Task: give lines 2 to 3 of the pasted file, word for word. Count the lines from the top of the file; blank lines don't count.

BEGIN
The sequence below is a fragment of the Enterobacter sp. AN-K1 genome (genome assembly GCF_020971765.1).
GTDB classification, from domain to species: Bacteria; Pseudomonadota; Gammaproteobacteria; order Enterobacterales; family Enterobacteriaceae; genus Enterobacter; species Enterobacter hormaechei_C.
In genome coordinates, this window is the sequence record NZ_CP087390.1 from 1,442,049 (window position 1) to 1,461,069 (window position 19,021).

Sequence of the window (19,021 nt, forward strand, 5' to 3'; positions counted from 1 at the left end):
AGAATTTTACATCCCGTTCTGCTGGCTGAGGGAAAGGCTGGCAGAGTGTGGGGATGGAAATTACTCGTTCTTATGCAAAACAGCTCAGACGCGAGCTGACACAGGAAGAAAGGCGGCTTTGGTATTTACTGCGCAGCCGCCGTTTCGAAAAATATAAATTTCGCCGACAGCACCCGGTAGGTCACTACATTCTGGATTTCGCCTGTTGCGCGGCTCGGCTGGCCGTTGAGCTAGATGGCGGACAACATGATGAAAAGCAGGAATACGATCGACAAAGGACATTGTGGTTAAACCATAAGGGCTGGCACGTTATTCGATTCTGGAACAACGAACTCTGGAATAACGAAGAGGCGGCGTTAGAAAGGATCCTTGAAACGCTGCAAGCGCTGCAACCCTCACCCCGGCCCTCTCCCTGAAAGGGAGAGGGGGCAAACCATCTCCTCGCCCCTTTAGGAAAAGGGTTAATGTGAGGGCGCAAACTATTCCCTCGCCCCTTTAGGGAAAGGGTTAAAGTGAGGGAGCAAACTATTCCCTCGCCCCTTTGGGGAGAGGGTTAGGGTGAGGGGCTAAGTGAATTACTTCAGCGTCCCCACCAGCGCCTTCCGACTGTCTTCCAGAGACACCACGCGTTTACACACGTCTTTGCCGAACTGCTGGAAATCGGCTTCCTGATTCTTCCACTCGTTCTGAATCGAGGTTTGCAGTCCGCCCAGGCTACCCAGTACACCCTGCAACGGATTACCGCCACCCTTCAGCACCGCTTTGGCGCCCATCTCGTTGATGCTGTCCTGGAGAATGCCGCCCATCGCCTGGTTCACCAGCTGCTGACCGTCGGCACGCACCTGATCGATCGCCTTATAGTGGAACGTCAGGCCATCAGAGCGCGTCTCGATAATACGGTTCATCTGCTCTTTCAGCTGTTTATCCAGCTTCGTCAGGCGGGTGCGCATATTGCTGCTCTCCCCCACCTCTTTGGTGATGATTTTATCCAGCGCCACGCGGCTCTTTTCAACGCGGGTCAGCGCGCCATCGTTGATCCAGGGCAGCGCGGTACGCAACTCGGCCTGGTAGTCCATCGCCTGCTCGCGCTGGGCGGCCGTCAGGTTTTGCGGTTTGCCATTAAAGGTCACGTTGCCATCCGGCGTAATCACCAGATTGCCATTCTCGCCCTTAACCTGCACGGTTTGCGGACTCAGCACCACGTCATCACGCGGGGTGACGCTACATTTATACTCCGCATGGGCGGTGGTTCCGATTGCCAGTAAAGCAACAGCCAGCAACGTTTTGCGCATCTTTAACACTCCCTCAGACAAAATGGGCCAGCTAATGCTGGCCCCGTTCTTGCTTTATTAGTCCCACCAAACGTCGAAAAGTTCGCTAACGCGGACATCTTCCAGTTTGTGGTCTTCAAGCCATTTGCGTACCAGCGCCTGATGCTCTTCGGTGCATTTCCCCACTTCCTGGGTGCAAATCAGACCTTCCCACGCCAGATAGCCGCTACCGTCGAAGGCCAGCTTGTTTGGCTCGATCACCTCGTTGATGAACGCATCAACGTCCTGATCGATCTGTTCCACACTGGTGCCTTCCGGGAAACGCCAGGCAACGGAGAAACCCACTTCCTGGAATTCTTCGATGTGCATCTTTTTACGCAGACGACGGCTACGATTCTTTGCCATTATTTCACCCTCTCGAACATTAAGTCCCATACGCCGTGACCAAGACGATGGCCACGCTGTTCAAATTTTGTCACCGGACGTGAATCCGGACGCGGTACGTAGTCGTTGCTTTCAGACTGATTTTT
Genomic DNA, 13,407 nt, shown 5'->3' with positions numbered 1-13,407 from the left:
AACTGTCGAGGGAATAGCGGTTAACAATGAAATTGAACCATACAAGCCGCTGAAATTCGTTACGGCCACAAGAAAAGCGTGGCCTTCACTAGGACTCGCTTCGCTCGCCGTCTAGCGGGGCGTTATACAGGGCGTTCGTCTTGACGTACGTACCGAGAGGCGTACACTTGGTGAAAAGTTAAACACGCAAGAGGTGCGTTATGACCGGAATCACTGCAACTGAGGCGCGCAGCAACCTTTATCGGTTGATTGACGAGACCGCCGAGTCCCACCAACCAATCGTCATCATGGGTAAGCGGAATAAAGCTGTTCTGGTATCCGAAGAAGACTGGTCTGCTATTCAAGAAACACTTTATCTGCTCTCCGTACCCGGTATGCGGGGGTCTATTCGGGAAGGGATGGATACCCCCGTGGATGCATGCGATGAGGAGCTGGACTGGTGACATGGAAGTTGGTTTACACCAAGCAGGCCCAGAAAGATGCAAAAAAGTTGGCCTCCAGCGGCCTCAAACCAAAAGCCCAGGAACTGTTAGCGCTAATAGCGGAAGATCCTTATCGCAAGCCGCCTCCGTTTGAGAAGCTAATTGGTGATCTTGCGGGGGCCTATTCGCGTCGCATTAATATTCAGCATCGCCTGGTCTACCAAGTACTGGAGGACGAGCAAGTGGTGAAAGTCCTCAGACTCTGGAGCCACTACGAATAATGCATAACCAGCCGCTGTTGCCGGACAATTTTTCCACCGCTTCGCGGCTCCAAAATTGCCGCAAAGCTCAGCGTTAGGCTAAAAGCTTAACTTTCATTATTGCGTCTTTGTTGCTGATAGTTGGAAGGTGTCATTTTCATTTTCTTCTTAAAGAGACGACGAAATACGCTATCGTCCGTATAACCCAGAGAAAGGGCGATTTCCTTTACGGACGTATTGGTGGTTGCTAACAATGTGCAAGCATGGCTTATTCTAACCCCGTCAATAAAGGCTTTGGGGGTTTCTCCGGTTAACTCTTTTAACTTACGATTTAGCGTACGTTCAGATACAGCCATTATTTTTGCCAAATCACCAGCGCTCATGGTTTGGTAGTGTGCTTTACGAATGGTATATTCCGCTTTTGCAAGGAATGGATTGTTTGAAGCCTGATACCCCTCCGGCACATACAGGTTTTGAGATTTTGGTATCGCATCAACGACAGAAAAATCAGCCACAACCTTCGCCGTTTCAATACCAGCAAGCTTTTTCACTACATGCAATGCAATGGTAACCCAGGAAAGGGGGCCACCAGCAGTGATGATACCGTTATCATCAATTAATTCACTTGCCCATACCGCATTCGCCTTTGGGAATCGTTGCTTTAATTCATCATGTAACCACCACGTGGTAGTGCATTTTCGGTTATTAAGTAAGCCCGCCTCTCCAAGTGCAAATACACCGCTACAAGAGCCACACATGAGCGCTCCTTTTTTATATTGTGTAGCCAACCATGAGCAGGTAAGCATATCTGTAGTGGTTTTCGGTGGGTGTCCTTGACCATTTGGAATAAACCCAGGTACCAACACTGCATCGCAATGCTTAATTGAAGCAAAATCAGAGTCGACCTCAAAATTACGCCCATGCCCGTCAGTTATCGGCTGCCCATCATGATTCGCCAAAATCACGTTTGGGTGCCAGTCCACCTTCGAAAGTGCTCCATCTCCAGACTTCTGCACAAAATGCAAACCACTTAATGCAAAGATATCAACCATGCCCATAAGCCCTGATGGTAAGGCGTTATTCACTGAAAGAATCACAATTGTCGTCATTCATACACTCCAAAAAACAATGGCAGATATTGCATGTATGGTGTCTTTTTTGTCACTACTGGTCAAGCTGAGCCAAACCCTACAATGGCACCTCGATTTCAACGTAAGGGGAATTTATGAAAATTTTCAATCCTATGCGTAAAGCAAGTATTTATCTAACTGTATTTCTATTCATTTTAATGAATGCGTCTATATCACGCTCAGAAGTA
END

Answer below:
GTDB classification, from domain to species: Bacteria; Pseudomonadota; Gammaproteobacteria; order Enterobacterales; family Enterobacteriaceae; genus Enterobacter; species Enterobacter hormaechei_C.
In genome coordinates, this window is the sequence record NZ_CP087390.1 from 1,442,049 (window position 1) to 1,461,069 (window position 19,021).